Assassin's Apprentice by Robin Hobb
My rating: 4 of 5 stars
A young boy struggles through puberty and political intrigue.
On the surface this could seem to be just like any other fantasy series; however, this author likes to write with a different set of rules. Yes the potagonist has a support system, but it isn't a group of tight knit friends; nor is it even an obvious support system. The protagonist has a large obstacle to overcome, but what you think that obstacle seems to be somewhat variable as should be the case with political intrigue.
I have picked this book up before and put it back down after a few chapters, but I hung on to it because I felt that it would be my kind of book at just the right moment; and this time it was. I thoroughly enjoyed the plot line and characterizations; but found the author to get too detailed for my tastes. However, the over-detailed sections are far enough apart that I can flow easily from one part to another and skip over the details as needed, or wanted.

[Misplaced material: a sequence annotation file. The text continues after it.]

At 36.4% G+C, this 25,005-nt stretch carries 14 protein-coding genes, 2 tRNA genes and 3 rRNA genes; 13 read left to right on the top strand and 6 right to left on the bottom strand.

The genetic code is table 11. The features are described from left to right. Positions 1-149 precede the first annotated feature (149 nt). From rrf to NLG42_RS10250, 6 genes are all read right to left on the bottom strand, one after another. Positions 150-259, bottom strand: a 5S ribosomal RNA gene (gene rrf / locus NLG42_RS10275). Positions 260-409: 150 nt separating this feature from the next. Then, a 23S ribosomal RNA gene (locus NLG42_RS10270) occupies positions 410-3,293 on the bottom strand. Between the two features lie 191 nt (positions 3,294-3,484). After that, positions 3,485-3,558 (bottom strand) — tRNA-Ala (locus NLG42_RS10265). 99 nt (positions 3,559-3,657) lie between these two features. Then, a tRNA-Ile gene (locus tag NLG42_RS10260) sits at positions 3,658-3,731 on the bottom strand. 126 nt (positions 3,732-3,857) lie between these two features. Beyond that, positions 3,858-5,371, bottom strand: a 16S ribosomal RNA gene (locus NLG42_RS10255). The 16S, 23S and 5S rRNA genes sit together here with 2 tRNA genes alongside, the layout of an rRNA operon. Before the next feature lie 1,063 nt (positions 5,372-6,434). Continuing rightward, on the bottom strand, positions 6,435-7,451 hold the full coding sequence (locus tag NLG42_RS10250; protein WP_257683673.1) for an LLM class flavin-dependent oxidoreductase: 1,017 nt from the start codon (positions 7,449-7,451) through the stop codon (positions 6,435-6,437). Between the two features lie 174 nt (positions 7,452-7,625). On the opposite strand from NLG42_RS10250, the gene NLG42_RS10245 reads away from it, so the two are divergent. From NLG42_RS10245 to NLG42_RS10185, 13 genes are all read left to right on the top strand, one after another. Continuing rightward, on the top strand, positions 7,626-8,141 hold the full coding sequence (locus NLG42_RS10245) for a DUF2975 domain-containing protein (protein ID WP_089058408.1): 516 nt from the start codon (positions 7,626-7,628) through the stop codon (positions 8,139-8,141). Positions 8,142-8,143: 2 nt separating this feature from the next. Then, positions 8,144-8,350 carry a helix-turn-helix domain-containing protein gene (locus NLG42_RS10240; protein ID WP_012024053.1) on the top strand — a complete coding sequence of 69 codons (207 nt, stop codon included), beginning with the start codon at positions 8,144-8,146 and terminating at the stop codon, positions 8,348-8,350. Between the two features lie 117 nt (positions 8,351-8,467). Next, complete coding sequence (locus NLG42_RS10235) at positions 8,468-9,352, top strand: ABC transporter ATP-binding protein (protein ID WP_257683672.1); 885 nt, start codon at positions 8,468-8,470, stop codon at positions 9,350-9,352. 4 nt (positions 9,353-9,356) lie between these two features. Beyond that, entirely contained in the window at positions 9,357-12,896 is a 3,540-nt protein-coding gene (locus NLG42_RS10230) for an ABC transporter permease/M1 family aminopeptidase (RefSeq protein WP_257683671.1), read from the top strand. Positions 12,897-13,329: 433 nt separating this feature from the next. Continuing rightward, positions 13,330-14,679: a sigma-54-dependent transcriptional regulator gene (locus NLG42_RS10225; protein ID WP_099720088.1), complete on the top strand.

I would note that I am not a fan of excessive detail, I struggle with reading Stephen King and Tad Williams because of their exceptional detail; so understanding this take what I say about detail with a grain of salt.
That being said, this book is an excellent read on its own and as a set up for the trilogy; I intend to read the next in the series because of this book.
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Originally Posted 8/8/12 on one of my previous blogs.